The hard skin around your heels is best dealt with by using a quality cream such as Callusan Forte This has been stocked particularly because it contains Urea (>15%) which is very efficient at rehydrating the skin.  Skin fissures or cracks on the heel are particularly uncomfortable and often form when loose fitting backless sandals are worn or shoes that slip up and down at the heel area.  Simple callous file or ‘Foot Dresser’ can also be used to sand down difficult callouses.


Wash your feet daily in cool water, paying careful attention to cleaning between your toes. Use a basin to do this, performing this enables you to thoroughly check your feet for cuts or abrasions which in some people with diabetes can go unnoticed due to sensory loss. Change to clean socks/stockings daily (see ‘2 layer diabetic socks’and seamless socks in the catalogue as excellent products to help prevent blistering or potential friction ulcers)

If your skin is dry ‘Callusan Extra’ is a superb and effective light mousse that can be used to soften dry areas, it’s a very useful product to treat cracking and fissuring in the skin. (cracked skin has the potential to allow bacteria to enter the breaks). (see ‘Skin Care’ in the Catalogue)

Talcum powder can be used sparingly. Fungal infections should be dealt with speedily using ‘Lamisil’  cream(see ‘athletes foot’ in the Catalogue)  Please remember that good foot hygiene accompanied by examination is important and should always be completed daily.

Leather lace–up shoes/training shoes are recommended, they hold the feet firmly in place and prevent the foot from sliding forward. When purchasing new shoes ask for your feet to be measured each time, there may be some changes from the last time. Remember to check length, width and see that there is enough depth in the toe area. Protect the sole of your feet with a long lasting shock absorbing insole (see diabetic specification insoles and ‘fine 3mm shock absorbing insoles’ in the catalogue)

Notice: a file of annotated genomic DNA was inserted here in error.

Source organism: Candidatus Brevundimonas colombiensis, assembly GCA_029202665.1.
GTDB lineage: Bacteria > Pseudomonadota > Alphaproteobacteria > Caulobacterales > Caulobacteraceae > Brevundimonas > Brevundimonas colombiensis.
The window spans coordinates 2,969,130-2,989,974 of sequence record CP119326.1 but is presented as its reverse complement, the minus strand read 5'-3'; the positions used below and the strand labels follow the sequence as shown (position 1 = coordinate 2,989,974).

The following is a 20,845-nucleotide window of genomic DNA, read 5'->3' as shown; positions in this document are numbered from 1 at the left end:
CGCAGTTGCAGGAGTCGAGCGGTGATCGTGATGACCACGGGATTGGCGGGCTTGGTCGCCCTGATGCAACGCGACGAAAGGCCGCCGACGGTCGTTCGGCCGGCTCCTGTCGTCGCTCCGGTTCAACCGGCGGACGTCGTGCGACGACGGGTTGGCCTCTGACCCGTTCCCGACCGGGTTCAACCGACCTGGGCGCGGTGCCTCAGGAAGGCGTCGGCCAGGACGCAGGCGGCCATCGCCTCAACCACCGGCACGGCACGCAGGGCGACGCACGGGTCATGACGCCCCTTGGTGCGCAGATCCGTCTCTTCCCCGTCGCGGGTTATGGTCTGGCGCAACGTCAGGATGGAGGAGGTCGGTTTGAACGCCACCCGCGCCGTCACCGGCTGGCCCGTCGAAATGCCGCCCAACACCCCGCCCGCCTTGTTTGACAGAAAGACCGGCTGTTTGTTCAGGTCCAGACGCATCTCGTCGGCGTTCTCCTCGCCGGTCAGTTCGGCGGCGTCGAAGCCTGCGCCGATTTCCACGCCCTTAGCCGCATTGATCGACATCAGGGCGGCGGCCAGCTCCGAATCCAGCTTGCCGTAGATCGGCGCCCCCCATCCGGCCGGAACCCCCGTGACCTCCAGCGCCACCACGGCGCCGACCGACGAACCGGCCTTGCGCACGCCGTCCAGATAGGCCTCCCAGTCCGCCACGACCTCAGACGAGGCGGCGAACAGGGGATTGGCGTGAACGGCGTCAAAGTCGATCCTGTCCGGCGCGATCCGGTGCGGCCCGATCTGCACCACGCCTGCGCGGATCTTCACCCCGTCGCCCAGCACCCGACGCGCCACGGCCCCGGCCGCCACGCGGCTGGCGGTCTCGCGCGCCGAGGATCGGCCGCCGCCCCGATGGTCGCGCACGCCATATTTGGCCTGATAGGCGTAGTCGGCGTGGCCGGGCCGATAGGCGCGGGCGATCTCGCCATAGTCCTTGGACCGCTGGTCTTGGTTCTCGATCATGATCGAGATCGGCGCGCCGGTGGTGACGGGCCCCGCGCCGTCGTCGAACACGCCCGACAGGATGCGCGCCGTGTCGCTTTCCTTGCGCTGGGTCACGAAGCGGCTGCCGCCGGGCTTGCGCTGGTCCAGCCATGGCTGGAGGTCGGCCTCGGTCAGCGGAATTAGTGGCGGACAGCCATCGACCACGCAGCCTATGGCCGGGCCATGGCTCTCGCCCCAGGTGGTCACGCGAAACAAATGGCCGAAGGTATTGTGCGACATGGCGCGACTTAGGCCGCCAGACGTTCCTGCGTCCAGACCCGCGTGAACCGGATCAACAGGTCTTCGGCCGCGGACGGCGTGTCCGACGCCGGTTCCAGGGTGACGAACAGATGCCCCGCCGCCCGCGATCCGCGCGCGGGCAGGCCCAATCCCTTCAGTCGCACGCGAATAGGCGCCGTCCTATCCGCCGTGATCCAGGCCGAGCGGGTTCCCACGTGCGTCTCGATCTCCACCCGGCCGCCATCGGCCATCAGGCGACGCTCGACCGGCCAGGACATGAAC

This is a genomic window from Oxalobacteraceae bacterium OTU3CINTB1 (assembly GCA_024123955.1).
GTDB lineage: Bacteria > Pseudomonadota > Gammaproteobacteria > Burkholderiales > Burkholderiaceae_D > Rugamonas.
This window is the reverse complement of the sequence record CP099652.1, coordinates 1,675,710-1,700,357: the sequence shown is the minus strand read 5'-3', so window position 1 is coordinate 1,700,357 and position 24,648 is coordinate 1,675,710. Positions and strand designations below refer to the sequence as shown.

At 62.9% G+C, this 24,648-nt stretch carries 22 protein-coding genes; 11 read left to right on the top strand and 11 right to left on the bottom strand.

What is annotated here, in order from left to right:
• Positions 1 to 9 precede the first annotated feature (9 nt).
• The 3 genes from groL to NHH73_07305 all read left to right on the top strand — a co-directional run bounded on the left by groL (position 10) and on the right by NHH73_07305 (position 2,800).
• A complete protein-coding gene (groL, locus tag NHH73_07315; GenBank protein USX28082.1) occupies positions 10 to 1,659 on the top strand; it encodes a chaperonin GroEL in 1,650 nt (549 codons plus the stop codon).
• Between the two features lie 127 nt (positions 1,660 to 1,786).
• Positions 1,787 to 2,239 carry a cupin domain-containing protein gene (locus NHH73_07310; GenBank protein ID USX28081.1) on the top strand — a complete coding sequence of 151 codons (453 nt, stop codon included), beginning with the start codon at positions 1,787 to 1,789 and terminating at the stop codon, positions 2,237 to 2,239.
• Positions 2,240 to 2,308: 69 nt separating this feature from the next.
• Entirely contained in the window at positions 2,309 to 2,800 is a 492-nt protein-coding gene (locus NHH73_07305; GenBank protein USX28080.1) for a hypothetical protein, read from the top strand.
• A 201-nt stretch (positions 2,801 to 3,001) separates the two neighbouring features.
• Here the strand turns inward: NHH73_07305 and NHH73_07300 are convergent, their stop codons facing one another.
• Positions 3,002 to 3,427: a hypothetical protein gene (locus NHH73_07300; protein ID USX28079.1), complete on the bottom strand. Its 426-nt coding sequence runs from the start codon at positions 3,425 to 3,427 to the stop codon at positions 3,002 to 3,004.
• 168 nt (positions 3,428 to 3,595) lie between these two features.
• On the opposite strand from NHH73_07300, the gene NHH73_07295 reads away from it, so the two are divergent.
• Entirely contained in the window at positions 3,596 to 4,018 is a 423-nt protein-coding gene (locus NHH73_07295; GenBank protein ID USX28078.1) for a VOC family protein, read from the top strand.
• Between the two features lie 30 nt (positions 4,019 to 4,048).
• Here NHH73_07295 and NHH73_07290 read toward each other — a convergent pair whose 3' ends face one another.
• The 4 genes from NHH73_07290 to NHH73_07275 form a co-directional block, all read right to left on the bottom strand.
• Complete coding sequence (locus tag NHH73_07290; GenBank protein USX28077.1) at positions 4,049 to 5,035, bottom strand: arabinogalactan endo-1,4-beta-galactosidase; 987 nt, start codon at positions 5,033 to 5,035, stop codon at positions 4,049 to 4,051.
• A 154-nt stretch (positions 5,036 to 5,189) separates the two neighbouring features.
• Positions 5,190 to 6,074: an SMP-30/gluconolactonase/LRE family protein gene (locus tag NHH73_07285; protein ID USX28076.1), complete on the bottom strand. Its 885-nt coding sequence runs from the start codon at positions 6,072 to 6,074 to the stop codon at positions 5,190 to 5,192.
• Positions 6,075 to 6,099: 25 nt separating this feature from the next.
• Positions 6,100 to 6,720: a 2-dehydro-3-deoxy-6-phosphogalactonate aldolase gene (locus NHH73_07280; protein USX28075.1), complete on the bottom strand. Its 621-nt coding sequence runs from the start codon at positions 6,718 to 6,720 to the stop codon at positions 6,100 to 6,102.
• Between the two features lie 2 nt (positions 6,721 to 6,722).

Awareness of heat and cold can also sometimes be diminished and circulation less efficient than a non-diabetic, so attention should be paid to avoiding overheated baths, sitting too close to a fire and keeping a hot water bottle in bed.

Cutting instruments should never be used on corns or callouses by individuals with diabetes, also never use corn paints/plasters, they contain strong acids which are very dangerous.  Always seek the attention of the Chiropodist/Podiatrist.

Cut your toe nails straight across using quality nail clippers (see ‘Nail Care’ in the Catalogue) paying careful attention to filing any sharp edges to prevent damage to the neighbouring toes.

Any minor injuries that do not appear to respond to your own treatment, should be shown immediately to your Chiropodist/Podiatrist as even a mild infection can upset your diabetes.  If you notice a change of colour, pain, throbbing, swelling or itching, in the foot, or a discharge coming from a break in the skin, from a corn or under a toe-nail consult your Podiatry Clinic or doctor immediately.